Postcolonial literature

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Postcolonial literature is the body of literary writings that respond to the intellectual discourses of European colonization in Asia, Africa, Middle East, the Pacific and elsewhere. Postcolonial literature addresses the problems and consequences of the decolonization of a country and of a nation, especially the political and cultural independence of formerly subjugated colonial peoples; it also covers literary critiques of and about postcolonial literature, the undertones of which carry, communicate, and justify racialism and colonialism.[1] But most contemporary forms of postcolonial literature present literary and intellectual critiques of the postcolonial discourse by endeavouring to assimilate postcolonialism and its literary expressions.

Critical approach[edit]

Post-colonial literary criticism re-examines colonial literature, especially concentrating upon the social discourse, between the colonizer and the colonized, that shaped and produced the literature. In Orientalism (1978), Edward Saïd analyzed the fiction of Honoré de Balzac, Charles Baudelaire, and Lautréamont (Isidore-Lucien Ducasse), and explored how they were influenced, and how they helped to shape the societal fantasy of European racial superiority. Post-colonial fiction writers deal with the traditional colonial discourse, either by modifying or by subverting it, or both.

An exemplar post-colonial novel is Wide Sargasso Sea (1966), by Jean Rhys, a predecessor story to Jane Eyre (1847), by Charlotte Brontë, a literary variety wherein a familiar story is re-told from the perspective of a subaltern protagonist, Antoinette Cosway, who, within the story and the plot, is a socially oppressed minor character who is renamed and variously exploited. As such, in post-colonial literature, the protagonist usually struggles with questions of Identitysocial identity, cultural identity, national identity, etc. — usually caused by experiencing the psychological conflicts inherent to cultural assimilation, to living between the old, native world and the dominant hegemony of the invasive social and cultural institutions of the colonial imperialism of a Mother Country.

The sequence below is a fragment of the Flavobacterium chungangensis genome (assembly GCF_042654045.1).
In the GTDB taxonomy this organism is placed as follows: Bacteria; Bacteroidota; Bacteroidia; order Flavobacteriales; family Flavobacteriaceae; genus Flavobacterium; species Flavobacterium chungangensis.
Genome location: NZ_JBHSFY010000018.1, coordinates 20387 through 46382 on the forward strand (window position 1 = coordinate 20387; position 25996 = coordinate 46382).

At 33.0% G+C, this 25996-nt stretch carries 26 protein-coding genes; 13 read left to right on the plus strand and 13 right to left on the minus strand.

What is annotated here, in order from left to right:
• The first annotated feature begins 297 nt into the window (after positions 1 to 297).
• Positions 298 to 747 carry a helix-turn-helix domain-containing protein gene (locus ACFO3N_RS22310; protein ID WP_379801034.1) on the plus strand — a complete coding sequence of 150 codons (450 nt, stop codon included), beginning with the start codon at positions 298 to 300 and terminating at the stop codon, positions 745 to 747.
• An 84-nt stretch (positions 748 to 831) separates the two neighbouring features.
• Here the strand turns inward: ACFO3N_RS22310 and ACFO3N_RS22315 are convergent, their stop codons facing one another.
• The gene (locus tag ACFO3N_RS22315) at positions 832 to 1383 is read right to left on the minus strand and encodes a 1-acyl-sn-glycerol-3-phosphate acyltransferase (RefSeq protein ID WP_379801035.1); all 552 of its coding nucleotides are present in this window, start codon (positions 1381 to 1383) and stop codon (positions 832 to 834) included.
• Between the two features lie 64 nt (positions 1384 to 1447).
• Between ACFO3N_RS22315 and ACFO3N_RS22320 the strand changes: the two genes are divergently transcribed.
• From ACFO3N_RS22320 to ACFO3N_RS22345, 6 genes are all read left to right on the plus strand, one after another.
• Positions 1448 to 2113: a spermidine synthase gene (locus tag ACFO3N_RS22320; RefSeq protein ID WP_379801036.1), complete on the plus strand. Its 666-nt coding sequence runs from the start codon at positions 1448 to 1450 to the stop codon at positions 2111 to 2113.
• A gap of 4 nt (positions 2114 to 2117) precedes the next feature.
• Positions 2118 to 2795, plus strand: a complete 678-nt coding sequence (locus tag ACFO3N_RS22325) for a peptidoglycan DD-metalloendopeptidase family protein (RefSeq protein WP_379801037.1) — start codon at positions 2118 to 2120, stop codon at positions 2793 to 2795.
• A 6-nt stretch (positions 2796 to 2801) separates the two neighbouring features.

The “anti-conquest narrative” recasts the natives (indigenous inhabitants) of colonized countries as victims rather than foes of the colonisers.[2] This depicts the colonised people in a more human light but risks absolving colonisers of responsibility for addressing the impacts of colonisation by assuming that native inhabitants were "doomed" to their fate.[2]

CAVEAT LECTOR: The idea of "anti-conquest" literature also has a significantly different point of origin than that presented in this wiki entry. This other idea is derived from Mary Pratt's 1992 book "Imperial Eyes: Travel Writing and Transculturation". In chapters 3 and 4, titled, "Narrating the Anti-Conquest" and "Anti-Conquest II: Mystique of Reciprocity", Pratt proposes a completely different theorization of "anti-conquest" than the ideas discussed here that are traced to Edward Said. Instead of referring to how natives resist colonization or are victims of it, Pratt analyzes European literatures in which a European narrates their adventures and struggles to survive in the land of the non-European Other. The anti-conquest is a function of how the narrator writes him or her self out of being responsible for or an agent, direct or indirect, of colonization and colonialism. This different notion of anti-conquest is used to analyze the ways in which colonialism and colonization are legitimized nonetheless through entertaining stories of survival and adventure. Pratt created this unique notion in association with concepts of contact zone and transculturation, which have been very well received in Latin America social and human science circles.

Notable authors by region[edit]

This section needs to be expanded with JM Coetzee, Maryse Condé, Cyril Dabydeen, Tsitsi Dangarembga, Max Davine, Buchi Emecheta, Athol Fugard, Nadine Gordimer, Breyten Breytenbach, André Brink, Bonny Hicks, Hanif Kureishi, Doris Lessing, Earl Lovelace, Gabriel García Márquez, Bharati Mukherjee, Barbara Kingsolver, VS Naipaul, Michael Ondaatje, RK Narayan, Mahashweta Devi, EM Forster, Anita Desai, Wilbur Smith, Wole Soyinka, Ngũgĩ wa Thiong'o, Yvonne Vera, Derek Walcott, Kath Walker, Paigham Afaqui, Arundhati Roy, Amitav Ghosh, Haim Sabato, Eleanor Dark, Bole Butake, Anne Tanyi-Tang, Bate Besong, Maxine Hong Kingston. Marcus Garvey, Frantz Fanon, Aimé Césaire, Léon Damas, Jhumpa Lahiri


Léopold Senghor conceived the idea of négritude, Homi K Bhabha, Hampaté Bâ, Chinua Achebe's Things Fall Apart (1958) made a significant mark in African literature. Ayi Kwei Armah in Two Thousand Seasons tried to establish an African perspective to their own history. In Britain, J. G. Farrell's novels Troubles, The Siege of Krishnapur and The Singapore Grip, written during the 1970s, are important texts dealing with the collapse of the British Empire. Season of Migration to the North by Tayib Salih. Dalene Matthee, Fiela's Child.

Chimamanda Ngozi Adichie continues this examination in the 21st century of the effects of British colonisation, specifically on Nigeria in 'Half of a Yellow Sun' and the resultant civil war.

The Americas[edit]

Isabel Allende from Chile contributes to Latin-American literature and occasionally writes in a style called magical realism or vivid story-telling, also used by Gabriel García Márquez, Juan Rulfo and Salman Rushdie. Poet and novelist Giannina Braschi from Puerto Rico directly addresses the colonial situation of Puerto Rico in "United States of Banana".

The author Jean Rhys made a significant contribution to postcolonial literature in her novel Wide Sargasso Sea, which describes a Creole woman whose British husband mistreats her based on his perceptions of her cultural heritage.